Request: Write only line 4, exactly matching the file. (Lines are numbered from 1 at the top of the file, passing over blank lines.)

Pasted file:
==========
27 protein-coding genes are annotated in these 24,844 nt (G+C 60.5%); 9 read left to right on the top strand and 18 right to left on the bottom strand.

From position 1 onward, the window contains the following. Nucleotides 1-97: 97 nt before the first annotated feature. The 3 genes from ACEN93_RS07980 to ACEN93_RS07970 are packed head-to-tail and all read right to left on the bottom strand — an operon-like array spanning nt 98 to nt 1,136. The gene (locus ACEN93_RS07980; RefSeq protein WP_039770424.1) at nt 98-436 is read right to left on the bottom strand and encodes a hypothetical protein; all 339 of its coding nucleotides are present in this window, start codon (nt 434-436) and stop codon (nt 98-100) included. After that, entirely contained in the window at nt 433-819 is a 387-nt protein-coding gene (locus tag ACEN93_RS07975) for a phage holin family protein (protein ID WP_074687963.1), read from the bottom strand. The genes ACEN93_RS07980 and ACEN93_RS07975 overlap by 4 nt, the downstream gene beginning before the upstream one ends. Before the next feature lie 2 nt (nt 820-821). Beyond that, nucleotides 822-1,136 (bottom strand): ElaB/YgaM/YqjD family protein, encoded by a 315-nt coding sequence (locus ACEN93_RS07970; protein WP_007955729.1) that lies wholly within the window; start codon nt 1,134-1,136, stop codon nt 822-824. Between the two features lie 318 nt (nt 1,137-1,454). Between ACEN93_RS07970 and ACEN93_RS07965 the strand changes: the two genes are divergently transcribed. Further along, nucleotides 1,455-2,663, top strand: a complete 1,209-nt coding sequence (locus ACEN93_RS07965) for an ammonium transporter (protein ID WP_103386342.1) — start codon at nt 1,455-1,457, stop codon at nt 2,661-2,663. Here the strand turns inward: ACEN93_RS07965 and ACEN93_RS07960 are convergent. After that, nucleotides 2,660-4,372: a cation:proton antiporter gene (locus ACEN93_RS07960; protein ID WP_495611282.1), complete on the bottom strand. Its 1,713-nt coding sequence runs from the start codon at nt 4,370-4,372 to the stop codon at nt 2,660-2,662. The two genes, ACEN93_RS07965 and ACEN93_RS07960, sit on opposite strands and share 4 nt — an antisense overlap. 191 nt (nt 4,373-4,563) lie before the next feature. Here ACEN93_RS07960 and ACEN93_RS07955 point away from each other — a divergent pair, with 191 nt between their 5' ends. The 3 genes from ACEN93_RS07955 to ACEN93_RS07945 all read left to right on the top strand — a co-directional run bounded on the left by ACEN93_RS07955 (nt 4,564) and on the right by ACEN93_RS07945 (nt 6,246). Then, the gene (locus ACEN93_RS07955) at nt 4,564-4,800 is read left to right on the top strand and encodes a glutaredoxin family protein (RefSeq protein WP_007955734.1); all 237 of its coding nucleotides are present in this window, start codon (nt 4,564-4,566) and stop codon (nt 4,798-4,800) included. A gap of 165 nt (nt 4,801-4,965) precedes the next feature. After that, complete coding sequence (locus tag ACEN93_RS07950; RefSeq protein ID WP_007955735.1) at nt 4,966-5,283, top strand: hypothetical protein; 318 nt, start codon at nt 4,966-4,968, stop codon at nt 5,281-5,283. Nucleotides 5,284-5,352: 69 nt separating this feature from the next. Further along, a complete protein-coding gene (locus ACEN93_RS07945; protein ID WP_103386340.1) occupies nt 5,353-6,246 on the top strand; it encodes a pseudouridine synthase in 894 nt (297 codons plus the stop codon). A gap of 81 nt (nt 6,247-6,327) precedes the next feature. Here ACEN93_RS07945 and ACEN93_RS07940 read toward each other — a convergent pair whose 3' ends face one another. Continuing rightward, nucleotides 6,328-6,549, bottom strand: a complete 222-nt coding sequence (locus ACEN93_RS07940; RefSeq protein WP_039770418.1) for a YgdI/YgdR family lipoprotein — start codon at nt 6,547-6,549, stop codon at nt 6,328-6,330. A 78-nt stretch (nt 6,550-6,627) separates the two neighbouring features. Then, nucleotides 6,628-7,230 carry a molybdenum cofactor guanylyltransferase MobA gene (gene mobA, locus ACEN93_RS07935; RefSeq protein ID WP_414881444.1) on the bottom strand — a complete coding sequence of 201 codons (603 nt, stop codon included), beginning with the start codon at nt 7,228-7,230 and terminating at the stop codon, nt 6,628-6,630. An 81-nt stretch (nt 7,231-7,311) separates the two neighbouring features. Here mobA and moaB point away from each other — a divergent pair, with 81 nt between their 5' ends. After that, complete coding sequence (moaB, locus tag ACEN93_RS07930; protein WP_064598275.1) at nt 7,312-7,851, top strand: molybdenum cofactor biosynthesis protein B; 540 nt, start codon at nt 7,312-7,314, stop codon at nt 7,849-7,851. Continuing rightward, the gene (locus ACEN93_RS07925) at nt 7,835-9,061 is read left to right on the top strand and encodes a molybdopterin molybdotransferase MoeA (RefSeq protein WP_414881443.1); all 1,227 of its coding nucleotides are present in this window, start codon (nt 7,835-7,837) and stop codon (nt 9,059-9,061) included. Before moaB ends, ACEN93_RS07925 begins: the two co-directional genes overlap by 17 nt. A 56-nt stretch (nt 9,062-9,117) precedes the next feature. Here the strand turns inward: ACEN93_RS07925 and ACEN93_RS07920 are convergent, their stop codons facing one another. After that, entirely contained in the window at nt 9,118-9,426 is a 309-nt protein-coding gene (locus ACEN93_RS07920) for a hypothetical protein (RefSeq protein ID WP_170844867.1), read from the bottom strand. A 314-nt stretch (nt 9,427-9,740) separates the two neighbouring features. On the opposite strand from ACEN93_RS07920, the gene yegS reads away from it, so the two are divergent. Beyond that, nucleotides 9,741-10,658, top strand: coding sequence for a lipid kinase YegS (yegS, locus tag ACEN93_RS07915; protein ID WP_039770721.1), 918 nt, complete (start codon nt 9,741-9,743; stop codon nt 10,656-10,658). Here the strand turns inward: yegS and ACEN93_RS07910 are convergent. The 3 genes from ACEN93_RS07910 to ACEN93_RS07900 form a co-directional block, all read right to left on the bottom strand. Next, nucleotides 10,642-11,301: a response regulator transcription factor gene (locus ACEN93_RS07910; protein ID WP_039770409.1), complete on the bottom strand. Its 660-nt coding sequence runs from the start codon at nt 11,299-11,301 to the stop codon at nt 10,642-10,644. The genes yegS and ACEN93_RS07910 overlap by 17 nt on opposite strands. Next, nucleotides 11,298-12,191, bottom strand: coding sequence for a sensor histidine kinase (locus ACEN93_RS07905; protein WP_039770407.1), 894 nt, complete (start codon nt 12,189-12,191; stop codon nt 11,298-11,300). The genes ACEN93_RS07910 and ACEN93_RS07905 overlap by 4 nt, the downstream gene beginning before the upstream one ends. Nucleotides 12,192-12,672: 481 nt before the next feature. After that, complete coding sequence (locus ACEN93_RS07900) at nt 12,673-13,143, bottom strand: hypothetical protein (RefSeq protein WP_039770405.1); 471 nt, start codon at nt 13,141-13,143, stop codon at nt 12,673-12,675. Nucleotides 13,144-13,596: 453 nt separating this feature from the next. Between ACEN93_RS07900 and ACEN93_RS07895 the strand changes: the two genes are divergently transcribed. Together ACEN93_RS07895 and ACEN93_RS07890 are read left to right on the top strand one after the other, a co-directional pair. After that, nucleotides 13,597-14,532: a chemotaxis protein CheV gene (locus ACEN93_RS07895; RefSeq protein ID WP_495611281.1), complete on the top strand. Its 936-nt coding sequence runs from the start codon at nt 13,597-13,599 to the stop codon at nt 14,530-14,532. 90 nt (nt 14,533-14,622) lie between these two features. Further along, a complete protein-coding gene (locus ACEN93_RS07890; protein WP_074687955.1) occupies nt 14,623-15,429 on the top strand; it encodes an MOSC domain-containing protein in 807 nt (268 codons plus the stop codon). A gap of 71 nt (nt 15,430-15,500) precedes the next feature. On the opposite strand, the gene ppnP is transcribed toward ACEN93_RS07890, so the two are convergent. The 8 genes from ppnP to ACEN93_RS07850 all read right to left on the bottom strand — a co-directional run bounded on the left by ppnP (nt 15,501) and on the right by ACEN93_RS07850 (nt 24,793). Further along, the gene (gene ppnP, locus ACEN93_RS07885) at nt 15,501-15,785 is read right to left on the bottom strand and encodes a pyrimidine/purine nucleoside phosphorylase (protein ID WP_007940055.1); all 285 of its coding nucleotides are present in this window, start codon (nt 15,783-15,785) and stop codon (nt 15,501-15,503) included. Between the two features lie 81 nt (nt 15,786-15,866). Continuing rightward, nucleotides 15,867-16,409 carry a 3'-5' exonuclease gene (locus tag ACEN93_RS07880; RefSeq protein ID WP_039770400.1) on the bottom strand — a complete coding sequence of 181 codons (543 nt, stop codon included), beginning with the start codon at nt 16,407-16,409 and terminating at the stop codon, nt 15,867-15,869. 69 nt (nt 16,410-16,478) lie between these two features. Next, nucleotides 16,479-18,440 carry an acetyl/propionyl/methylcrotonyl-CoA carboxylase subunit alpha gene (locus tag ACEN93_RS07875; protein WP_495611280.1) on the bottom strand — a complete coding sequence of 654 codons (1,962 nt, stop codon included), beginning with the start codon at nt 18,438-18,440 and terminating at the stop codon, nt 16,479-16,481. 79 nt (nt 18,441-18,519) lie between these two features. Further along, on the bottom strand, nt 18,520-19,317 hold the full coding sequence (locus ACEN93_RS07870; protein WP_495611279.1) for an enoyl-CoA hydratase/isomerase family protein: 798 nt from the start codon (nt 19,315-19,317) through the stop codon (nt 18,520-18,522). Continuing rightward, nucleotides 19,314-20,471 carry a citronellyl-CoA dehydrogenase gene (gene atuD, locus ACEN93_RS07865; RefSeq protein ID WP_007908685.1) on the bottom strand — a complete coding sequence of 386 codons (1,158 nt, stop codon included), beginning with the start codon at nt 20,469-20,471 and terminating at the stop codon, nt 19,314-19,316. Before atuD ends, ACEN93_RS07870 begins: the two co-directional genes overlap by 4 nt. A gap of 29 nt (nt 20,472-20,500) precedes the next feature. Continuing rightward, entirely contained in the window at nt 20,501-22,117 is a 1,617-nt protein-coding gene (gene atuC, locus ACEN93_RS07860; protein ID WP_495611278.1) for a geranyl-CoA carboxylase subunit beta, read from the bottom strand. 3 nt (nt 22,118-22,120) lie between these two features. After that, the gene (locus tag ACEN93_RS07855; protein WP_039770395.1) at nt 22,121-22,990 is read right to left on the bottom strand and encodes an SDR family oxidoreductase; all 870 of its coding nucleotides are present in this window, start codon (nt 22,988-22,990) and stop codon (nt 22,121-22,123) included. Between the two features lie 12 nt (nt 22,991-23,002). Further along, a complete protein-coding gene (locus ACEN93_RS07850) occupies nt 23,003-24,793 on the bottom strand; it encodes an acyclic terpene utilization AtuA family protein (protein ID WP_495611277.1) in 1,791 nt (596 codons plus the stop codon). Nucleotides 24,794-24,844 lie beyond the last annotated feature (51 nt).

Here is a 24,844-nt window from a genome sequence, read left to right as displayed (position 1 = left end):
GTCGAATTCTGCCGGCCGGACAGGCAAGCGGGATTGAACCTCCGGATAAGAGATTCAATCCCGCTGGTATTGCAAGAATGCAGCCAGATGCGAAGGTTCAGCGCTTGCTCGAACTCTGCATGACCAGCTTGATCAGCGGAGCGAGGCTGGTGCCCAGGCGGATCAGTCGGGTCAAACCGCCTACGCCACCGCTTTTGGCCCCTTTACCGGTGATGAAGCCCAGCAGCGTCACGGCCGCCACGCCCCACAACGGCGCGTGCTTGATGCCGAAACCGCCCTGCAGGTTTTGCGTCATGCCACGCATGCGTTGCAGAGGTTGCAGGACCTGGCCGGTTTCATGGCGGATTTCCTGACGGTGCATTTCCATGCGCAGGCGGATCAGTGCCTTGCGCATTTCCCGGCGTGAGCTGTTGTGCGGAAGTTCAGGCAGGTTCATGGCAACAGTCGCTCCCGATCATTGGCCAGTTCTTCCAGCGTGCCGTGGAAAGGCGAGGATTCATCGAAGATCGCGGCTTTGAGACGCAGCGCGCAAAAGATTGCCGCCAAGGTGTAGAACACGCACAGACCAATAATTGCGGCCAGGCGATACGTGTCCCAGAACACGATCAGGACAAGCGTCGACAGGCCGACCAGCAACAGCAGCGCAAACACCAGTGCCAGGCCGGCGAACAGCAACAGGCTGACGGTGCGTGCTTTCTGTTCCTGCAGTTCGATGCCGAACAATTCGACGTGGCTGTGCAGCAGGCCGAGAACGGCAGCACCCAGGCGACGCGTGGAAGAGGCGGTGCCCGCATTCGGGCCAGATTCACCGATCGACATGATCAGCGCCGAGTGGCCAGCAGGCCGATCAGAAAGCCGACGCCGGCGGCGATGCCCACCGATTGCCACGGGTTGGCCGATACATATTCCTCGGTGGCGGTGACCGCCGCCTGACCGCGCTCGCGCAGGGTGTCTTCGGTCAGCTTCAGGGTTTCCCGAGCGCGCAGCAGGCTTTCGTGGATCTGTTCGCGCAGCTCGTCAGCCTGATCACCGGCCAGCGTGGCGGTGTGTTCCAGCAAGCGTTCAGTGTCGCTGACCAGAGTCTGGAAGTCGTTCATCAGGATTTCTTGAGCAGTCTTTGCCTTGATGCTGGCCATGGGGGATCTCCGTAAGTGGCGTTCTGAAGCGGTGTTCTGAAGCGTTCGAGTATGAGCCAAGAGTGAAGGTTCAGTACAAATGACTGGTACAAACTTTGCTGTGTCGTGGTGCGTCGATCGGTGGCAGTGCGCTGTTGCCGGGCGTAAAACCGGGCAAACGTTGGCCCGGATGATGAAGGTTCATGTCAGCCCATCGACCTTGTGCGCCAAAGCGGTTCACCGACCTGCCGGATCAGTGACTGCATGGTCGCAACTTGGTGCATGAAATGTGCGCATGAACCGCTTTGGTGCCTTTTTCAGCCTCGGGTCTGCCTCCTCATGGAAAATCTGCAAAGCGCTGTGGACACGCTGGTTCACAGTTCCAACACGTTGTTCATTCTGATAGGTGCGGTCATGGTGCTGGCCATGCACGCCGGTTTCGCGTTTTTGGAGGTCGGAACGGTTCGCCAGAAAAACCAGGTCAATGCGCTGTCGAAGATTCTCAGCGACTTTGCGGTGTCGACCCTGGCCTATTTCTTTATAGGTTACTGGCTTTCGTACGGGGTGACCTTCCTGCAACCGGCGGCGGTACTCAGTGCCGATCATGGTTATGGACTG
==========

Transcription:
GTCGAATTCTGCCGGCCGGACAGGCAAGCGGGATTGAACCTCCGGATAAGAGATTCAATCCCGCTGGTATTGCAAGAATGCAGCCAGATGCGAAGGTTCAGCGCTTGCTCGAACTCTGCATGACCAGCTTGATCAGCGGAGCGAGGCTGGTGCCCAGGCGGATCAGTCGGGTCAAACCGCCTACGCCACCGCTTTTGGCCCCTTTACCGGTGATGAAGCCCAGCAGCGTCACGGCCGCCACGCCCCACAACGGCGCGTGCTTGATGCCGAAACCGCCCTGCAGGTTTTGCGTCATGCCACGCATGCGTTGCAGAGGTTGCAGGACCTGGCCGGTTTCATGGCGGATTTCCTGACGGTGCATTTCCATGCGCAGGCGGATCAGTGCCTTGCGCATTTCCCGGCGTGAGCTGTTGTGCGGAAGTTCAGGCAGGTTCATGGCAACAGTCGCTCCCGATCATTGGCCAGTTCTTCCAGCGTGCCGTGGAAAGGCGAGGATTCATCGAAGATCGCGGCTTTGAGACGCAGCGCGCAAAAGATTGCCGCCAAGGTGTAGAACACGCACAGACCAATAATTGCGGCCAGGCGATACGTGTCCCAGAACACGATCAGGACAAGCGTCGACAGGCCGACCAGCAACAGCAGCGCAAACACCAGTGCCAGGCCGGCGAACAGCAACAGGCTGACGGTGCGTGCTTTCTGTTCCTGCAGTTCGATGCCGAACAATTCGACGTGGCTGTGCAGCAGGCCGAGAACGGCAGCACCCAGGCGACGCGTGGAAGAGGCGGTGCCCGCATTCGGGCCAGATTCACCGATCGACATGATCAGCGCCGAGTGGCCAGCAGGCCGATCAGAAAGCCGACGCCGGCGGCGATGCCCACCGATTGCCACGGGTTGGCCGATACATATTCCTCGGTGGCGGTGACCGCCGCCTGACCGCGCTCGCGCAGGGTGTCTTCGGTCAGCTTCAGGGTTTCCCGAGCGCGCAGCAGGCTTTCGTGGATCTGTTCGCGCAGCTCGTCAGCCTGATCACCGGCCAGCGTGGCGGTGTGTTCCAGCAAGCGTTCAGTGTCGCTGACCAGAGTCTGGAAGTCGTTCATCAGGATTTCTTGAGCAGTCTTTGCCTTGATGCTGGCCATGGGGGATCTCCGTAAGTGGCGTTCTGAAGCGGTGTTCTGAAGCGTTCGAGTATGAGCCAAGAGTGAAGGTTCAGTACAAATGACTGGTACAAACTTTGCTGTGTCGTGGTGCGTCGATCGGTGGCAGTGCGCTGTTGCCGGGCGTAAAACCGGGCAAACGTTGGCCCGGATGATGAAGGTTCATGTCAGCCCATCGACCTTGTGCGCCAAAGCGGTTCACCGACCTGCCGGATCAGTGACTGCATGGTCGCAACTTGGTGCATGAAATGTGCGCATGAACCGCTTTGGTGCCTTTTTCAGCCTCGGGTCTGCCTCCTCATGGAAAATCTGCAAAGCGCTGTGGACACGCTGGTTCACAGTTCCAACACGTTGTTCATTCTGATAGGTGCGGTCATGGTGCTGGCCATGCACGCCGGTTTCGCGTTTTTGGAGGTCGGAACGGTTCGCCAGAAAAACCAGGTCAATGCGCTGTCGAAGATTCTCAGCGACTTTGCGGTGTCGACCCTGGCCTATTTCTTTATAGGTTACTGGCTTTCGTACGGGGTGACCTTCCTGCAACCGGCGGCGGTACTCAGTGCCGATCATGGTTATGGACTG